COLLINS: Penn State wanted the win, but needed the relief
Every week, James Franklin is seeing things through his transition lenses that he says his wildest dreams (or, really, his worst nightmares) couldn't have made seem real.
When Penn State arrived at its team hotel Friday night, it couldn't hold its usual team meetings because of rules against large gatherings in Michigan. The Nittany Lions couldn't meet virtually, either, because WiFi at the hotel was down.
They traveled to the Big House on Saturday past golf courses typically packed with cars and tailgaters that were now empty. It was quiet. Oh, to see just one group of rowdy opposing fans, cursing out the Nittany Lions, giving them the collective finger.
There was nobody in that cavernous stadium Saturday outside of the Nittany Lions and Michigan Wolverines, of course, and it struck Franklin that as he did his customary pregame walk around the field, he saw only cardboard cutouts staring back at him. He Facetimed with his daughters during that walk, and that's the only kind of personal contact he can have with them.
Sacrifices and adversity: None of this has been normal. Not for any of us. But while fans look forward to Saturdays to watch a football game and reconnect with a little bit of normalcy in a time of great madness, Franklin knows the sacrifices it takes for him, for his team, to provide that normalcy.
And the stark reality is that, before they marched out of the Big House with a 27-17 win Saturday afternoon, Penn State players and coaches had gotten nothing back for what they have given.
"I know, at the end of the day, people are focused on football and they want a couple hours to get away from reality and support Penn State football, and I get that," Franklin said, exhaling. "But there have been a lot of things going on this year. To see our team battle through that adversity and to see our program battle through that adversity with all types of limitations and issues and challenges, I couldn't be happier for our players."
No excuses: They aren't excuses, and everybody around the Nittany Lions insist that be understood. But this is a team playing without its absolute most-talented players, a team playing without personal contact with family, a team playing in circumstances it has never — could never — have prepared for in the past.
For the first five weeks, it was a team playing badly. A team that saw one thing go wrong and looked powerless to reverse course. A team that couldn't handle the little bit of opportunity it gave itself against Indiana, Nebraska and Iowa. A team that clearly has had a hard time dealing with nothing going right.
Kindred spirit in Michigan: Then Saturday, it ran into a kindred spirit in Michigan. A team that had hopes once. A team that watched them spiral off into the stratosphere early on, and struggled to build any type of momentum since.
Penn State did what it needed to do Saturday. It got an early lead. It protected the football. It made everything really difficult on a team already woozy from banging its head repeatedly against adversity.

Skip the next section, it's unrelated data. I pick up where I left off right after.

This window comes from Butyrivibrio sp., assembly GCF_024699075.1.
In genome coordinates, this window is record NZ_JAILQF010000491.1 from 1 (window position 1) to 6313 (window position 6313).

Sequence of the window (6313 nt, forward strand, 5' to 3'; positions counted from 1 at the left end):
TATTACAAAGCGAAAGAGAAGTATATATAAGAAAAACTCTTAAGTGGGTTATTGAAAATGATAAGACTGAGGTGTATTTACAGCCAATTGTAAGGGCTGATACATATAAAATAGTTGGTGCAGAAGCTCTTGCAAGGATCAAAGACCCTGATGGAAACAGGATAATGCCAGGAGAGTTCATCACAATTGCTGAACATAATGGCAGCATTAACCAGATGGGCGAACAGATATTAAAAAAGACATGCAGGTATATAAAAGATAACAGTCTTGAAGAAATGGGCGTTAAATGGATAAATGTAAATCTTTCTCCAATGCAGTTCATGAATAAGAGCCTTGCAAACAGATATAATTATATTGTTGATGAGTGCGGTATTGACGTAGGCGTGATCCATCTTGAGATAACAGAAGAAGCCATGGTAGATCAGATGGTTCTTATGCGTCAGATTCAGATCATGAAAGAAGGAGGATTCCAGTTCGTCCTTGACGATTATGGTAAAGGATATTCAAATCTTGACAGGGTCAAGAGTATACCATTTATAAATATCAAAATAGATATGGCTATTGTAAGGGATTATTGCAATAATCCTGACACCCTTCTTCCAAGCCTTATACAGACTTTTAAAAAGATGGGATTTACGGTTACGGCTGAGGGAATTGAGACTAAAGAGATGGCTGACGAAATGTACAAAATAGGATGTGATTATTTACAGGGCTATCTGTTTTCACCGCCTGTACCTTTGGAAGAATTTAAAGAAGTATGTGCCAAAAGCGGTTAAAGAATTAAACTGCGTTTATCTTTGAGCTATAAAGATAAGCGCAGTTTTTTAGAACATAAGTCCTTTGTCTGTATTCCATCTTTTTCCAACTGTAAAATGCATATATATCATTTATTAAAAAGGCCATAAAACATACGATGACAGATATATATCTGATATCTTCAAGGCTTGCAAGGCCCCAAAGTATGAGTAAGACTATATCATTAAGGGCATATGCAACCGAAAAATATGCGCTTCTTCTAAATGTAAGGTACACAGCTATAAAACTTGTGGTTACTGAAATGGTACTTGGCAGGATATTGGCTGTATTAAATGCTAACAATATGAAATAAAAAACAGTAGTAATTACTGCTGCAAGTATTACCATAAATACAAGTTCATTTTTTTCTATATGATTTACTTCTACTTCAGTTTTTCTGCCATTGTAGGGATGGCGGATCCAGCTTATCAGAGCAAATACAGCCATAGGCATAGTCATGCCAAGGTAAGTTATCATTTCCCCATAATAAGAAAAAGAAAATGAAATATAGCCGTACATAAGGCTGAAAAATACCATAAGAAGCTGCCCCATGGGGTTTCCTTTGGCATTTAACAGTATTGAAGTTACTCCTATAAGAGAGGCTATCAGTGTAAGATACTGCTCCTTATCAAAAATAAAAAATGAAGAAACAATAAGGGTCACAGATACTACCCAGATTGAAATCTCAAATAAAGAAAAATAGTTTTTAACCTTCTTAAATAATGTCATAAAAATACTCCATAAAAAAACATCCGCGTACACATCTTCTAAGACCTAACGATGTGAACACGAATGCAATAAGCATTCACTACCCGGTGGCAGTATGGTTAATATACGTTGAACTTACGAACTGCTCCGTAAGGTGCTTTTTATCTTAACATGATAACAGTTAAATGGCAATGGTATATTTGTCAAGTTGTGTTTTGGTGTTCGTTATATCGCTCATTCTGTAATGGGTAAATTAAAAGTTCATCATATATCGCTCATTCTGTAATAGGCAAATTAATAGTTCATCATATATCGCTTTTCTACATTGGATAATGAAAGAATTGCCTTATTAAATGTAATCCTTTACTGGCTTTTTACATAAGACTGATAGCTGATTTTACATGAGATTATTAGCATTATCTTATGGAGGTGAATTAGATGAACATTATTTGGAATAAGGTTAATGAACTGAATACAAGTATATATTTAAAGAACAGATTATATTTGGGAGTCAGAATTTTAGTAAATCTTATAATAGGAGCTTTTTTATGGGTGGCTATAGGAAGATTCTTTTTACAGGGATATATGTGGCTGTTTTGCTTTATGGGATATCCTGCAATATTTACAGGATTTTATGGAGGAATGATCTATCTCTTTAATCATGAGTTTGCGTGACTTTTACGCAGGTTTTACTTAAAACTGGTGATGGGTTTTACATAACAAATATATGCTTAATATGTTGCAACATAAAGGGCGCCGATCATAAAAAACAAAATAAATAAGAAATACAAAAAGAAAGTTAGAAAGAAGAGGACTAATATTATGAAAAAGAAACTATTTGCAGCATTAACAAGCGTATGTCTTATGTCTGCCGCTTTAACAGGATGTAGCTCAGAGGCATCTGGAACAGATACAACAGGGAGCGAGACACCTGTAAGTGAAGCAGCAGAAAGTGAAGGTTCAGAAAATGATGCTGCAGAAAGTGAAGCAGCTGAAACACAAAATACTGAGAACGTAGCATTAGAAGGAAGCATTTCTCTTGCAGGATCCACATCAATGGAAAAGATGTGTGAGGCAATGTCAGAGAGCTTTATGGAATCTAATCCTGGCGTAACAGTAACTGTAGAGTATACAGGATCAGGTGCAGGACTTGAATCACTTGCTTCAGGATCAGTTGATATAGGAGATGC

Penn State then got what it had to have: A player nobody figured would have to step up to do it. Running back Keyvonne Lee rushed for 134 yards on 22 carries, picking apart a Michigan defense that was supposed to be a trademark, helping his own beleaguered offensive line build confidence along the way.
"It all comes down to the execution of our details, which we've been talking about," center Michal Menet said. "Today, we just did it. We stopped talking about everything and actually started to do all the things that we've been coached."
Ugly win was exactly what PSU needed: It was an ugly performance in every way for the Nittany Lions, except in the fact that it was exactly what they needed. They did simple things well, over and over and over. Doesn't seem like much, but it's what they hadn't been doing all season.
The easy thing to do now is to wonder how this affects Penn State moving forward? Is this the turnaround moment? Did they find some kind of secret sauce to propel them down the stretch?
While those are legitimate questions, they're also unanswerable in the moment.
Maybe a year from now, Penn State fans can look at Nov. 27, 2020 as the day it all turned around, as the moment Penn State settled in. But this is still a team with issues, a team walking a very fine line between a winning effort and a disastrous one.
A meaningful win: Right now, they have to look at it somewhat differently. Like it's one win, in a season in which they've been very difficult to come by. Like Menet, who has played in New Year's 6 games and in top-10 matchups, called it: A top-five win in his career.
"I know, outside looking in, it might be like, 'Why does it mean a lot? It doesn't really matter. You guys are 1-5, were 0-5 coming into the game,' " defensive tackle PJ Mustipher said. "But you know, it means a lot."
It could very well be the win that gets Penn State's mind set back where it needs to be, because it's one of the few moments that might seem normal to a group of guys used to being near the top of the standings. A little bit of normalcy might be exactly what this team needs, and what it has struggled to attain much more than it has victories.